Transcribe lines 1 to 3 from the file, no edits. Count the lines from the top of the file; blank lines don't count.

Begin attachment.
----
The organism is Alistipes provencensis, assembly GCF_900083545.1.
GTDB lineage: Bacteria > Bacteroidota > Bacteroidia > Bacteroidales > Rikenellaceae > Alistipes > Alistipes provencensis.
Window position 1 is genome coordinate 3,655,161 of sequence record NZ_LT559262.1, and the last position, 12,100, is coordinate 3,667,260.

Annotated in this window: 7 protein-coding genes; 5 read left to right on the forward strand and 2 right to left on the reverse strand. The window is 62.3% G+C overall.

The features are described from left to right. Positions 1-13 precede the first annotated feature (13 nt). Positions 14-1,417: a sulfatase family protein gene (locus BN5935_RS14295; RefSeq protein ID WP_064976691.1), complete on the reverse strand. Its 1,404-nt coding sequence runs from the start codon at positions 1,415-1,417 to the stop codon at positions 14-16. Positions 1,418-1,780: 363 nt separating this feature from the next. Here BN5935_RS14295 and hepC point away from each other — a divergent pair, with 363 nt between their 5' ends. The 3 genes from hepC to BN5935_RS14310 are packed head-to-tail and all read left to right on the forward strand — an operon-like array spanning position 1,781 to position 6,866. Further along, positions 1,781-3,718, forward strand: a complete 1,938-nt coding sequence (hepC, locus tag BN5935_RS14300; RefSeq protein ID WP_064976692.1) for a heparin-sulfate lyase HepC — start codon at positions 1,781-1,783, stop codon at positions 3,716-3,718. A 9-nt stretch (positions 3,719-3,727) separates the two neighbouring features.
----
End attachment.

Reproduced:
The organism is Alistipes provencensis, assembly GCF_900083545.1.
GTDB lineage: Bacteria > Bacteroidota > Bacteroidia > Bacteroidales > Rikenellaceae > Alistipes > Alistipes provencensis.
Window position 1 is genome coordinate 3,655,161 of sequence record NZ_LT559262.1, and the last position, 12,100, is coordinate 3,667,260.